In days of old, before the advent of industrial agriculture, our foods were grown in soil that was rich in minerals. The vegetables produced in this nutrient-dense soil reflected the high content of important nutrients such as zinc, copper and magnesium.
Unfortunately, living in the age of mass production of our foods, vegetables are grown in soil that is profoundly depleted in so many important trace elements.
Of all the important minerals necessary to maintain our health, there is no question that magnesium is among the most critical. Magnesium is essential for human health.
One of the most important roles that magnesium plays is that it serves as a cofactor (meaning it is necessary for function) for over 325 enzymes in the human body, including all the enzymes that are involved in producing energy as well as manufacturing our DNA. In addition, it plays a key role in regulating the activity of muscles and nerves, immune function, how our hormones work and even how we metabolize our food.
As was recently reported in the journal Nutrition Reviews, an astounding 48 percent of Americans consume less than the required amount of magnesium from food. The report goes on to point out that low magnesium intakes and blood levels have been associated with an impressive list of medical issues, including type 2 diabetes, metabolic syndrome, elevated C-reactive protein, high blood pressure, atherosclerotic vascular disease, sudden cardiac death, osteoporosis, migraine headache and even colon cancer.
Other issues that may point to low magnesium status include fatigue, dizziness, confusion, anxiety, nausea, muscle cramps, poor memory and generalized weakness.
So, clearly, magnesium throws a wide net in terms of the vast array of problems that can manifest when levels are low. And this is why it is so important to ensure that your magnesium status is where it needs to be.
The typical blood measurement for magnesium that you might have when visiting a doctor’s office will evaluate the level of magnesium in the blood. And as it turns out, this type of test is actually a fairly poor indicator of magnesium status because most of your body’s magnesium is actually contained within cells, not floating around in the bloodstream. A far better examination that much more accurately demonstrates your magnesium level looks at the magnesium contents actually contained within the red blood cell (the erythrocyte). The erythrocyte magnesium level is something that’s now available in doctors’ offices around the country. But you might have to ask for it specifically.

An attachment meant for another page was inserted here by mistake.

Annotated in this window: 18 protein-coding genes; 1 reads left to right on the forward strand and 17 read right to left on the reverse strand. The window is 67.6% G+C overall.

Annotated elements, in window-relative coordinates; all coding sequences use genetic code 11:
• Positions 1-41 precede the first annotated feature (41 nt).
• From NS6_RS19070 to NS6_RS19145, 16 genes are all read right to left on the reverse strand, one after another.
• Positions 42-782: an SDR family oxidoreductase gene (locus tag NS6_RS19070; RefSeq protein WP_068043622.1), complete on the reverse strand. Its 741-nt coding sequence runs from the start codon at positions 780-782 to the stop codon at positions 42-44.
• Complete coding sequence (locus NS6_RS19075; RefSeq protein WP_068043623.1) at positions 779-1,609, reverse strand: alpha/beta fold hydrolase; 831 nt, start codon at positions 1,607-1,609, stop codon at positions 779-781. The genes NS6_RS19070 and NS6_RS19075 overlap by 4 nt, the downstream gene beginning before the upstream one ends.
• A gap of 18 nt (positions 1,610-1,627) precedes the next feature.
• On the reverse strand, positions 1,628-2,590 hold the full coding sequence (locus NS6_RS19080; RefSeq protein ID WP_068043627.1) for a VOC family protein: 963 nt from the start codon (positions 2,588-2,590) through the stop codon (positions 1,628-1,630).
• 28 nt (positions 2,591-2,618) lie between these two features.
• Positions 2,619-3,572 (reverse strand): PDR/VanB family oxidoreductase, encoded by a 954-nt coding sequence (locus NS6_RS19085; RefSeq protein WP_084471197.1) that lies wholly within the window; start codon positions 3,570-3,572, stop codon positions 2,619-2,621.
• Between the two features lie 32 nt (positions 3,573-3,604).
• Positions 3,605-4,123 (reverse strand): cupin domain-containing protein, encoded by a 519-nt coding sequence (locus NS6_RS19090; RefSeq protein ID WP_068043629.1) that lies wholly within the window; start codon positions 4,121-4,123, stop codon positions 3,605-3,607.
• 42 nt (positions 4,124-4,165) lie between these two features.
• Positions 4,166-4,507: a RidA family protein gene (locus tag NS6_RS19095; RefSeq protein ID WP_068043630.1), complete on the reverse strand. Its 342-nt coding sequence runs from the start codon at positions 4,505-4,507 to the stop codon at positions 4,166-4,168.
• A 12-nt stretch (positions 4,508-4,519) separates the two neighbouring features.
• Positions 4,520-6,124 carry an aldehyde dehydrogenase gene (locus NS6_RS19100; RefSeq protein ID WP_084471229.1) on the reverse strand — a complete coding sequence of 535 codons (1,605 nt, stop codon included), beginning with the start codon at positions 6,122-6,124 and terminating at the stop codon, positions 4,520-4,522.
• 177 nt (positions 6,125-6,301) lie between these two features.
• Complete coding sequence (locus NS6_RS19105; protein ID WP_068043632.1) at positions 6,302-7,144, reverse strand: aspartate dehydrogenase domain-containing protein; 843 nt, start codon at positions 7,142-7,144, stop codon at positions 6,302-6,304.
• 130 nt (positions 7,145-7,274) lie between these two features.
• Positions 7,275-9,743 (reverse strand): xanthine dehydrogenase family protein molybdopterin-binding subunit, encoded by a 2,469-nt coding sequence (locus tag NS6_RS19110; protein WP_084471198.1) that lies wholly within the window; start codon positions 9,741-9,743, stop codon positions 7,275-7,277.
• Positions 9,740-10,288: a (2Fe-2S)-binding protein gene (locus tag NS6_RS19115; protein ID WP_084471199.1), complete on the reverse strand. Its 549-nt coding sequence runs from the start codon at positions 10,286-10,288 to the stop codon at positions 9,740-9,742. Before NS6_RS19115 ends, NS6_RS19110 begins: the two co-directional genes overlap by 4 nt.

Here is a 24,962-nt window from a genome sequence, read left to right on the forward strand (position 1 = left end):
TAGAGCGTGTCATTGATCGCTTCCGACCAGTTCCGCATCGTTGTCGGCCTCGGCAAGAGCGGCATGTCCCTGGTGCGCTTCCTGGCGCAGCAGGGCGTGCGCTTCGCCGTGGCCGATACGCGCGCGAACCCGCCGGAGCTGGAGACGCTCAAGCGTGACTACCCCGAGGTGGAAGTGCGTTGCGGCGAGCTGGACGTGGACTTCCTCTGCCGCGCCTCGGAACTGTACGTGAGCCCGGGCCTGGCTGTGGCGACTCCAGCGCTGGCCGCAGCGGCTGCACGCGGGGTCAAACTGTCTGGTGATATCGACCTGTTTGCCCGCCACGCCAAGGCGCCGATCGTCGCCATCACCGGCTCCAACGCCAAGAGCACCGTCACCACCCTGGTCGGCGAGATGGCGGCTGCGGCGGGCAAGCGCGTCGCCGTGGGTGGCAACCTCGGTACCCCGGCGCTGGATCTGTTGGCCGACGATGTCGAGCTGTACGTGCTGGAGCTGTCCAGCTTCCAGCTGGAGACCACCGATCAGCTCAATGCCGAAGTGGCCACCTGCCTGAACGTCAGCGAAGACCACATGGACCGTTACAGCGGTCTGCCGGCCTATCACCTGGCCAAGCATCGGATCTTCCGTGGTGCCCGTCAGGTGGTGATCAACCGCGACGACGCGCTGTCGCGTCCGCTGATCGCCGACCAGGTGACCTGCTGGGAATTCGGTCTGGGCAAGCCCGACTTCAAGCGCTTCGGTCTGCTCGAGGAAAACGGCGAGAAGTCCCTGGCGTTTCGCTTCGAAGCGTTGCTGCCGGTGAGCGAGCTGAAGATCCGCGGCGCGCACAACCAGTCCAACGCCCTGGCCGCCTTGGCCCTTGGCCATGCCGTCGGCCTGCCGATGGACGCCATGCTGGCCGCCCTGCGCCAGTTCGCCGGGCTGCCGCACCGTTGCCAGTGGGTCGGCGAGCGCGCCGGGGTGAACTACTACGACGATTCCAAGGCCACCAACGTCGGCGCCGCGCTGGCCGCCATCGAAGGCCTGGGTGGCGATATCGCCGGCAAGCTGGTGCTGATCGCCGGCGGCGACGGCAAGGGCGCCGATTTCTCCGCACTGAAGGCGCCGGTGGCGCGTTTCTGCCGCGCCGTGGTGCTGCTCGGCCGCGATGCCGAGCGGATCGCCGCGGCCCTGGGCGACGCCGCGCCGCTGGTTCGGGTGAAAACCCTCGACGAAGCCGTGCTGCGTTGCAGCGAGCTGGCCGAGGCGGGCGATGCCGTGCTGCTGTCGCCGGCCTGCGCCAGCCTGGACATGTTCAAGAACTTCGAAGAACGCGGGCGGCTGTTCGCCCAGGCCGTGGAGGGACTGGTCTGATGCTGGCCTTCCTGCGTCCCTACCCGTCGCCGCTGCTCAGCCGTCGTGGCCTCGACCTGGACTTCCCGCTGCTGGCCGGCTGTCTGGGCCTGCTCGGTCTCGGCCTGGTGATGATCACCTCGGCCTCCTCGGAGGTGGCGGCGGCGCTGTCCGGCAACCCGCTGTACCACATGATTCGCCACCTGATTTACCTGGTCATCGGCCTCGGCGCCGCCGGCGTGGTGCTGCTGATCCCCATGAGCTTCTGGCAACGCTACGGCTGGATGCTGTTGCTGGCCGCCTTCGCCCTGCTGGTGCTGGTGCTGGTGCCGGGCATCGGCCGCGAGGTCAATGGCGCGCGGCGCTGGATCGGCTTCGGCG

With this understanding of the importance of magnesium, as well as the data showing that so many of us have suboptimal levels, it makes sense to recommend supplementation.
Many common magnesium supplements are composed of inorganic magnesium “salts,” meaning that magnesium is bound to another chemical. These include products such as magnesium citrate, magnesium sulfate, magnesium oxalate and magnesium chloride. While these products are somewhat effective in increasing magnesium levels, they may cause stomach pain, bloating, vomiting and diarrhea.
Organically bound magnesium, on the other hand, is the type of magnesium found naturally occurring in whole foods. And these forms of magnesium are far more easily absorbed and do not cause the gastrointestinal side effects typically associated with magnesium salts. Generally, in nature, magnesium is almost always bound or “chelated” to amino acids, the building blocks of protein. And there are supplements now on the market that feature magnesium in this form, i.e., chelated to an amino acid.
Even more exciting is the fact that we are now seeing magnesium products in which magnesium is actually chelated to organic, plant-based, non-GMO protein. This innovative approach supplies highly absorbable magnesium like nature intended, and in a way that won’t upset your stomach.
This information is intended for educational and informational purposes only. It should not be used in place of an individual consultation or examination or replace the advice of your health care professional and should not be relied upon to determine diagnosis or course of treatment.